Voter ID Laws Will Make It Harder for Trans People to Vote in the Midterms

Due to voter ID laws, it may be difficult for more than 200,000 transgender Americans who are eligible to vote to cast a ballot in next year’s midterm elections. according to a recent report from a think tank that Researches on gender identity law, sexual orientation, and public policy.

The Williams Institute at the University of California Los Angeles School of Law released a report last month that estimated these people could be challenged in elections by poll workers or other election officials, because their voter registration information is not compatible with their ID or any other documentation.

This figure could mean that more than 64,000 transgender individuals may face additional barriers, as they live or work in states with strict ID requirements. These votes might not be counted if the voter is able to provide acceptable information later.

“As we think about election policies and the rules that we put around how and where people vote — and especially when the topic of voter ID comes up — I think it’s important to separate out the stated intent of these laws and what their actual impact is,” said Kathryn K. O’Neill, a policy analyst at the Williams Institute and one of the report’s authors.

The report outlines the challenges that transgender people face when trying to participate in everyday life. The process for obtaining identification documents that reflect a person’s correct name and gender marker can vary by state, creating an uneven system.

Thirty-five states require voters to show a form of identification to vote. Some states (18) require photo IDs, while others (17) allow non-photo IDs. Some states allow voters to present other identification information, like a utility bill or a bank statement, if they don’t have ID to vote, and others require voters to cast a provisional ballot.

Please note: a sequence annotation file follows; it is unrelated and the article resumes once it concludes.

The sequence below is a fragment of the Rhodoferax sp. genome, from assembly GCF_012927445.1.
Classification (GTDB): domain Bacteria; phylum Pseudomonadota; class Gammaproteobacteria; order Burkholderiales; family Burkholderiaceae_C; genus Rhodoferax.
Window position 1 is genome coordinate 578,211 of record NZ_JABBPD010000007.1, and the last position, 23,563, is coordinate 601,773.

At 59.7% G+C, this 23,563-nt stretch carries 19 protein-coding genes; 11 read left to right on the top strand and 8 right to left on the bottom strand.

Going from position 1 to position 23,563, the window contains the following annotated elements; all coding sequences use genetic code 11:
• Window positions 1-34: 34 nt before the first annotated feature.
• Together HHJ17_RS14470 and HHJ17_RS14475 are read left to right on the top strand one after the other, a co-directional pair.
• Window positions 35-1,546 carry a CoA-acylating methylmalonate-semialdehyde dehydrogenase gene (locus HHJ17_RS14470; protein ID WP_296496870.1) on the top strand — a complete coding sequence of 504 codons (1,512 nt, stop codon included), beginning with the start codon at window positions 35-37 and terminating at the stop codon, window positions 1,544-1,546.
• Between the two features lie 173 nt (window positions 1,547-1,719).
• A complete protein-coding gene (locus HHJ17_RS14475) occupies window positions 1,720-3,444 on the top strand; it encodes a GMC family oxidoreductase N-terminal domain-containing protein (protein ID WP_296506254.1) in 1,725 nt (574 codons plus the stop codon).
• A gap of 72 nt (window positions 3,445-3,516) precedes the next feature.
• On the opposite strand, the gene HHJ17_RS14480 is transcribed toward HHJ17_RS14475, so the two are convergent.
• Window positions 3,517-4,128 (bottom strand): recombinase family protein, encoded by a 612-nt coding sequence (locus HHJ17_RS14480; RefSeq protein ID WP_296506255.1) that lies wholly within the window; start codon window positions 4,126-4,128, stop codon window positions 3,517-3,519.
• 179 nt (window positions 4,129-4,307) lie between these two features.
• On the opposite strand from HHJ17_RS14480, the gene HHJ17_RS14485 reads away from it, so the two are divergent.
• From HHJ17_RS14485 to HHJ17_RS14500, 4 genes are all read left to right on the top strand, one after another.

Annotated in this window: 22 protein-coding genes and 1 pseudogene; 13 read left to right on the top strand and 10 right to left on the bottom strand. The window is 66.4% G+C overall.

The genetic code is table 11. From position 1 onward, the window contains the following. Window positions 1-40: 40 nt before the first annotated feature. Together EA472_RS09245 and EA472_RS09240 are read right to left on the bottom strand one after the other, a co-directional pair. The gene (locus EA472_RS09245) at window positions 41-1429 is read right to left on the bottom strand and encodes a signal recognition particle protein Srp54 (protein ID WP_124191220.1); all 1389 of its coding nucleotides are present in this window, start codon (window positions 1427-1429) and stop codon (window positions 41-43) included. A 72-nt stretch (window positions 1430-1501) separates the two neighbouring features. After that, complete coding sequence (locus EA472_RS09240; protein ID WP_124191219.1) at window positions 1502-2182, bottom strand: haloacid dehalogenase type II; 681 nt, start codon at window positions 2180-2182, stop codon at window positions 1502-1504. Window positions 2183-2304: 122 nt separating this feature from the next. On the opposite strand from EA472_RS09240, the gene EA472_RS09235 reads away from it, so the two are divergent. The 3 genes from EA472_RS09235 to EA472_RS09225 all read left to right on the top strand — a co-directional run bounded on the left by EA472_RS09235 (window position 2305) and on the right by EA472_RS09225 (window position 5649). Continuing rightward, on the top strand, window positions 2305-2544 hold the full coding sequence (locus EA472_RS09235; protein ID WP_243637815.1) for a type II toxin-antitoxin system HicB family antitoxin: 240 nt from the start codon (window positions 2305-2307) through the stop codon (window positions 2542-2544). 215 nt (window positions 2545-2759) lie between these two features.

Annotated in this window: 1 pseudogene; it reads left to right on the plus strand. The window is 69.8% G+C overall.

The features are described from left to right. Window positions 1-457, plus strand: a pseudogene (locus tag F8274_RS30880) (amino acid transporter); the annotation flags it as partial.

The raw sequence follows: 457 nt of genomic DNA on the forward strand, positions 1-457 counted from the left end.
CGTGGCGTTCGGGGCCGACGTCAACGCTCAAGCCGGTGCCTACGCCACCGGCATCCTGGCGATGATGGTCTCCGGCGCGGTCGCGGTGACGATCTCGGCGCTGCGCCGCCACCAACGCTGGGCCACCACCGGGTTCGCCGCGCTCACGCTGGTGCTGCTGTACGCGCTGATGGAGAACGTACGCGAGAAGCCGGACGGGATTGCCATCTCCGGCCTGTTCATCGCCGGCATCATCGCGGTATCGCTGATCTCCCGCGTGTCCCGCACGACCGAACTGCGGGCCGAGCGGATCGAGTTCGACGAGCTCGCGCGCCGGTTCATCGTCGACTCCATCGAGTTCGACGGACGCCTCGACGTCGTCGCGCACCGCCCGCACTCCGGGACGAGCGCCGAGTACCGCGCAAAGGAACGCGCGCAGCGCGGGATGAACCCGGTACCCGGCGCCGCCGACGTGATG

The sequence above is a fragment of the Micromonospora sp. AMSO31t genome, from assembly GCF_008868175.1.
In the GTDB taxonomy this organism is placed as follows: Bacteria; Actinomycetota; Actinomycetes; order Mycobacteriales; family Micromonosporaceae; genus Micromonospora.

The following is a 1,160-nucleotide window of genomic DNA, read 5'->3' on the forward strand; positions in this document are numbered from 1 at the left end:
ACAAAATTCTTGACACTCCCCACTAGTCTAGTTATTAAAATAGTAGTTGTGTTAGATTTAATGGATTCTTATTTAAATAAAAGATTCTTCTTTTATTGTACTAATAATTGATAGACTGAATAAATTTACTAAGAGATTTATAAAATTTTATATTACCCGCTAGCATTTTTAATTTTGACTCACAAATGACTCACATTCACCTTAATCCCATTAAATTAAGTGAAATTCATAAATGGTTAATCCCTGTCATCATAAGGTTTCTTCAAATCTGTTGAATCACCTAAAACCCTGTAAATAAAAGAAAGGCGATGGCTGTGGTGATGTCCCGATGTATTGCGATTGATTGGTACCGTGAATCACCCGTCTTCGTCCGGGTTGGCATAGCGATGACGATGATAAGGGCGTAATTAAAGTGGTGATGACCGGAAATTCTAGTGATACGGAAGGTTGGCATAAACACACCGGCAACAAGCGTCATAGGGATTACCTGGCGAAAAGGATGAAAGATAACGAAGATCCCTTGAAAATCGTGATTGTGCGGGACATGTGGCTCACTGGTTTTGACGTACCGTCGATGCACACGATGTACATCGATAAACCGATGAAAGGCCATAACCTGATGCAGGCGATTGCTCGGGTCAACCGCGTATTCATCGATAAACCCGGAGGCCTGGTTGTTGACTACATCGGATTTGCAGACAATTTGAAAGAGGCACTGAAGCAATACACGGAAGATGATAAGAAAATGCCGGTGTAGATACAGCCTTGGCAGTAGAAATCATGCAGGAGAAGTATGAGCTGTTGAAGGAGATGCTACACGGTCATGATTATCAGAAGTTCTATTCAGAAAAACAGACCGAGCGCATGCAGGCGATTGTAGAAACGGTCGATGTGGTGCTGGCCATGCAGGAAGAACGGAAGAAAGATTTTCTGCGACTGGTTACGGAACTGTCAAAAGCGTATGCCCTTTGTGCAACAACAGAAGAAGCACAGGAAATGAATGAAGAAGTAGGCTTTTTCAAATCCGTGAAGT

In 2021, Jey’nce Poindexter of Michigan reached out to an attorney about the cost of legally changing her name.

Poindexter, a community organizer and transgender woman, wanted to see official paperwork that reflected her gender identity. Poindexter wanted to purchase property. She wanted to be able to vote without being asked about mismatched identity information. (Michigan requires photo ID to vote. The Williams Institute, however, considers the state to have an unstrict law. This allows a voter to sign an affidavit without ID.

Poindexter did not need to have any additional identification documents.

“It may be trivial to someone else. But I pay taxes. I pay my bills. I manage and manage my household. I’m there for my family. So if all of these ways lead up to humanity, and to being a human being — I’m certainly having documentation and ID and personal documents align with my presentation,” she told The 19th. “That means the world to me.”

Poindexter reached out to an attorney, who provided a high-end estimate of $3,600 for a retainer. Additional fees were required for court appearances or filings.

“I just thought that was ridiculous,” she said.

Most states and the District of Columbia require voter identification to match a legal name. some states To update the gender marker on a birth record, you will need to provide proof of gender affirmation surgery. In others, a person may be required to publish an announcement in the newspaper to change their name — a practice that advocates worry can put a person at risk of physical harm or harassment.

According to an estimate, 33% of trans people have reported verbal harassment if they show identification that is not in line with their gender presentation. HeadCount, a non-partisan organization that conducts voter register drives.